Improved Diagnostic Accuracy of Inferior Petrosal Sinus Sampling over Imaging for Localizing Pituitary Pathology in Patients with Cushing's Disease
The majority of patients with Cushing's disease can be cured by transsphenoidal microsurgery; however, precise localization of the pituitary source of ACTH is not always possible by standard imaging techniques. Bilateral venous sampling from the inferior petrosal si- nuses (IPSS) is also useful for diagnosing Cushing's disease, but the interpretation of discordant findings between IPSS and imaging re- mains problematic. We tested the ability of imaging and IPSS to localize an ACTH-secreting pituitary lesion in comparison to defin- itive histopathological examination of the pituitary in patients with Cushing's disease (n 5 37). Bilateral IPS catheterization was tech- nically feasible in 32 patients and provided evidence of lateralization in 31 patients. Histological examination confirmed a corticotropic adenoma in 28 patients and corticotropic hyperplasia in 2 patients; Crooke's hyaline change was found in 7 patients, among whom 1 subsequently was found to have an ectopic sphenoid corticotropic adenoma, and the remainder had suspected microadenomas that were not identified microscopically. Accurate localization of the pi- tuitary lesion was more frequent when based on IPSS results than on imaging studies (70% vs. 49%, P , 0.06). The 2 tests provided directly discrepant results for 8 patients; among these, IPSS was more likely than imaging to agree with final pathology (63% vs. 13%, P , 0.10). Imaging was entirely normal for another 9 patients, in whom IPSS accurately localized the lesion for the majority (89%; 95% confidence interval: 50 -99%). We suggest that IPSS is an effective tool for lo- calizing pituitary pathology and planning surgery for patients with Cushing's disease. (J Clin Endocrinol Metab 83: 2291-2295, 1998)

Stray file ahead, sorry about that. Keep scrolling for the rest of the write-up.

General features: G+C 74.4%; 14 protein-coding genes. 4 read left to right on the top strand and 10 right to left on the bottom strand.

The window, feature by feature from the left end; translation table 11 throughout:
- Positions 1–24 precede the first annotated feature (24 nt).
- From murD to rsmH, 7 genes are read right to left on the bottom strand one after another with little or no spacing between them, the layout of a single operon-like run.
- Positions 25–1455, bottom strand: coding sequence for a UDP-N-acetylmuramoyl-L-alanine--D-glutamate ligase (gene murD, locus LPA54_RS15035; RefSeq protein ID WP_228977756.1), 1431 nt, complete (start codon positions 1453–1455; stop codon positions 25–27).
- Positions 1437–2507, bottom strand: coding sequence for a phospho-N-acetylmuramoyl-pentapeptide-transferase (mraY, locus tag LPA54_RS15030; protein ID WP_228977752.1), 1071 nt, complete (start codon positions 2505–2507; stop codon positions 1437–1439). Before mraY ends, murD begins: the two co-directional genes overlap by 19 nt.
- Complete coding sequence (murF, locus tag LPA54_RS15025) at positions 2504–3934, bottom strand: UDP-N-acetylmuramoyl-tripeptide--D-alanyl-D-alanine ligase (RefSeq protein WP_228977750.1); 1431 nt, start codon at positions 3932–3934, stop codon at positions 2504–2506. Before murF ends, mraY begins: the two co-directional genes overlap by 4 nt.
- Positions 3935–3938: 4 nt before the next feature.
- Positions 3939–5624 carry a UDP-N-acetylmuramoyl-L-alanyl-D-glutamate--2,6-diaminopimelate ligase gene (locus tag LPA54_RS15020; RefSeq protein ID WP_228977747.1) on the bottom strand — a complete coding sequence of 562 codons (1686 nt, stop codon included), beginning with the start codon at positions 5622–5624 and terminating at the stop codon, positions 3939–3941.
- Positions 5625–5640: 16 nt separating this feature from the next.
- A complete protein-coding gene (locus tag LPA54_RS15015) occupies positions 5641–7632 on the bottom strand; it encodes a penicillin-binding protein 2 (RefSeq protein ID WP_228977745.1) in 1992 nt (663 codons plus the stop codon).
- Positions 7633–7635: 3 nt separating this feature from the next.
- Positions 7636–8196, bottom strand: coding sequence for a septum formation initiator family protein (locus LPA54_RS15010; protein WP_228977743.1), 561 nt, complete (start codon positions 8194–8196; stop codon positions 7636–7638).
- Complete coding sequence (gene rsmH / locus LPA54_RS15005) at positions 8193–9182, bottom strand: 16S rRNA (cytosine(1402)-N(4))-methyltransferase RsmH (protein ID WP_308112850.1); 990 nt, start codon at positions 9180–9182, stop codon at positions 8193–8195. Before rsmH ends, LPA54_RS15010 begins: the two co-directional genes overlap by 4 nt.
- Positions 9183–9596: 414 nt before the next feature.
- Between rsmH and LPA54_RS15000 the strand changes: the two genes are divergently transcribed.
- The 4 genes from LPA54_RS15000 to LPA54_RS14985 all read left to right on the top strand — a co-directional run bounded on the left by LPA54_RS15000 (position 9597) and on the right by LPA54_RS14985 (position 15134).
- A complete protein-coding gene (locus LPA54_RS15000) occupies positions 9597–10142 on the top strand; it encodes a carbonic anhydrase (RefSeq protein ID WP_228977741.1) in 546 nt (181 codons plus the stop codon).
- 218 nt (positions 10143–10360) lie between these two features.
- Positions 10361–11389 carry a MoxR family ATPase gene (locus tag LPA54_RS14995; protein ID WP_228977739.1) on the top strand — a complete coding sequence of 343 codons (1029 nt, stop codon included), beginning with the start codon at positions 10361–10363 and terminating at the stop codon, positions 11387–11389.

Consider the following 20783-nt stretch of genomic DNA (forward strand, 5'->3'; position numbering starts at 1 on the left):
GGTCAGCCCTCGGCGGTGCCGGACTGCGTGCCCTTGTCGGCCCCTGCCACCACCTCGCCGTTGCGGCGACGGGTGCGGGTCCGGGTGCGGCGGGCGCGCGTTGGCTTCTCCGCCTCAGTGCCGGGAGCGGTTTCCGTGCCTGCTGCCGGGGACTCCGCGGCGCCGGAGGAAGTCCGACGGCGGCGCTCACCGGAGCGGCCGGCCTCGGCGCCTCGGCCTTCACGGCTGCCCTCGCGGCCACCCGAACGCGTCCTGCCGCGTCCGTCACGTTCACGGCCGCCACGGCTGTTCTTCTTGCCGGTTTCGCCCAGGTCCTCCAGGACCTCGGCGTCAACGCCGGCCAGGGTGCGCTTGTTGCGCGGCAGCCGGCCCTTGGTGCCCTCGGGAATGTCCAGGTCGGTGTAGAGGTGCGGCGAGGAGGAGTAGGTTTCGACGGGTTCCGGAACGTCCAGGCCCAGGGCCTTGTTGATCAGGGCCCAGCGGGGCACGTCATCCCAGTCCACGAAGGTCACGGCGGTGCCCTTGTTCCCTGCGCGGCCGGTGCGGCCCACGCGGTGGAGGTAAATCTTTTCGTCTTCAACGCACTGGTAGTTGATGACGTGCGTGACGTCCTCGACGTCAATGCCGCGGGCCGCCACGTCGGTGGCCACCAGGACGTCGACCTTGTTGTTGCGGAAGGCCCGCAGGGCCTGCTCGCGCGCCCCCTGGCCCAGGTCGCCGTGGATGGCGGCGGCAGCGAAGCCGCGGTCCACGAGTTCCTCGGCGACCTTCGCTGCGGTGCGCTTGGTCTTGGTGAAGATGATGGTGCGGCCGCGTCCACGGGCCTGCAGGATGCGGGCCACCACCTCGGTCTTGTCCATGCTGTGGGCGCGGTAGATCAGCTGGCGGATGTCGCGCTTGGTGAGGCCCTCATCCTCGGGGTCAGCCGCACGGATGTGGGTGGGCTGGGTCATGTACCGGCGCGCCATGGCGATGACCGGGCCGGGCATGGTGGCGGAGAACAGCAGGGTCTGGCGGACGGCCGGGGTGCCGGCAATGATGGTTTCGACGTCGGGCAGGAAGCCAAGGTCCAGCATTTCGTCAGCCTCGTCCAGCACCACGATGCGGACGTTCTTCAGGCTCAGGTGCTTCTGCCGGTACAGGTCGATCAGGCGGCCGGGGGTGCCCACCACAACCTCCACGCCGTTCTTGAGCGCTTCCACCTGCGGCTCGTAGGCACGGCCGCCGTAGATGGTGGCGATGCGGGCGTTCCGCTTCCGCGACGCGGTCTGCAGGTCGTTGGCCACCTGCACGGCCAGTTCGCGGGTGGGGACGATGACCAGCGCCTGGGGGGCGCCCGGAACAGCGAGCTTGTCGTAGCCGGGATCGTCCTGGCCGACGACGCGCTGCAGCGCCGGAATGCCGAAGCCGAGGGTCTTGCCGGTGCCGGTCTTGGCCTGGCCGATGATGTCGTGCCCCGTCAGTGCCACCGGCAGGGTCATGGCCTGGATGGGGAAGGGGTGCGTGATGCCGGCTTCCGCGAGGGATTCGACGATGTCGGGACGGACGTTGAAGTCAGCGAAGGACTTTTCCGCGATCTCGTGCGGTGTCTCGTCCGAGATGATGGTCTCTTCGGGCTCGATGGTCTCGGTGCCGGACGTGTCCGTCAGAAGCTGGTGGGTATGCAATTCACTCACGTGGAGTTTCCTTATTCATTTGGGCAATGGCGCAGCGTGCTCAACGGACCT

Published in 2010.